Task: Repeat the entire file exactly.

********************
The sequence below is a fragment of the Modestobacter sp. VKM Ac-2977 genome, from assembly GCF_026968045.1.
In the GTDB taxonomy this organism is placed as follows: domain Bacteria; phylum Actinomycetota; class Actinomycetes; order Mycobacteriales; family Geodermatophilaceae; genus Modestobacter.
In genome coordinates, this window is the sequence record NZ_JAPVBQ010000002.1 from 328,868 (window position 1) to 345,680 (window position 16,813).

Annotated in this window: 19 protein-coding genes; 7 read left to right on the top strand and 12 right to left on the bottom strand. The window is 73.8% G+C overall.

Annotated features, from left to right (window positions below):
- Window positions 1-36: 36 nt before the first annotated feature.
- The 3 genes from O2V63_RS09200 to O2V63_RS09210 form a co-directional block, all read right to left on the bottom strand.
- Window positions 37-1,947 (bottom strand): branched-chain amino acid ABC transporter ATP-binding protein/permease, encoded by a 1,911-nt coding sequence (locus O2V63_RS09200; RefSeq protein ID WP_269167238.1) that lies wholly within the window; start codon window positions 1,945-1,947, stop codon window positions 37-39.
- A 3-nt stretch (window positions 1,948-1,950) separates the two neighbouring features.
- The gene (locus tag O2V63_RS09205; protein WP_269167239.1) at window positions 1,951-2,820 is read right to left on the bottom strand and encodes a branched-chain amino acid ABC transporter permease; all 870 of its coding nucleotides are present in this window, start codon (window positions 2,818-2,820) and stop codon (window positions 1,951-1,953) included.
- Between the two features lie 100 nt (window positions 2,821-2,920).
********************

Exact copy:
The sequence below is a fragment of the Modestobacter sp. VKM Ac-2977 genome, from assembly GCF_026968045.1.
In the GTDB taxonomy this organism is placed as follows: domain Bacteria; phylum Actinomycetota; class Actinomycetes; order Mycobacteriales; family Geodermatophilaceae; genus Modestobacter.
In genome coordinates, this window is the sequence record NZ_JAPVBQ010000002.1 from 328,868 (window position 1) to 345,680 (window position 16,813).

Annotated in this window: 19 protein-coding genes; 7 read left to right on the top strand and 12 right to left on the bottom strand. The window is 73.8% G+C overall.

Annotated features, from left to right (window positions below):
- Window positions 1-36: 36 nt before the first annotated feature.
- The 3 genes from O2V63_RS09200 to O2V63_RS09210 form a co-directional block, all read right to left on the bottom strand.
- Window positions 37-1,947 (bottom strand): branched-chain amino acid ABC transporter ATP-binding protein/permease, encoded by a 1,911-nt coding sequence (locus O2V63_RS09200; RefSeq protein ID WP_269167238.1) that lies wholly within the window; start codon window positions 1,945-1,947, stop codon window positions 37-39.
- A 3-nt stretch (window positions 1,948-1,950) separates the two neighbouring features.
- The gene (locus tag O2V63_RS09205; protein WP_269167239.1) at window positions 1,951-2,820 is read right to left on the bottom strand and encodes a branched-chain amino acid ABC transporter permease; all 870 of its coding nucleotides are present in this window, start codon (window positions 2,818-2,820) and stop codon (window positions 1,951-1,953) included.
- Between the two features lie 100 nt (window positions 2,821-2,920).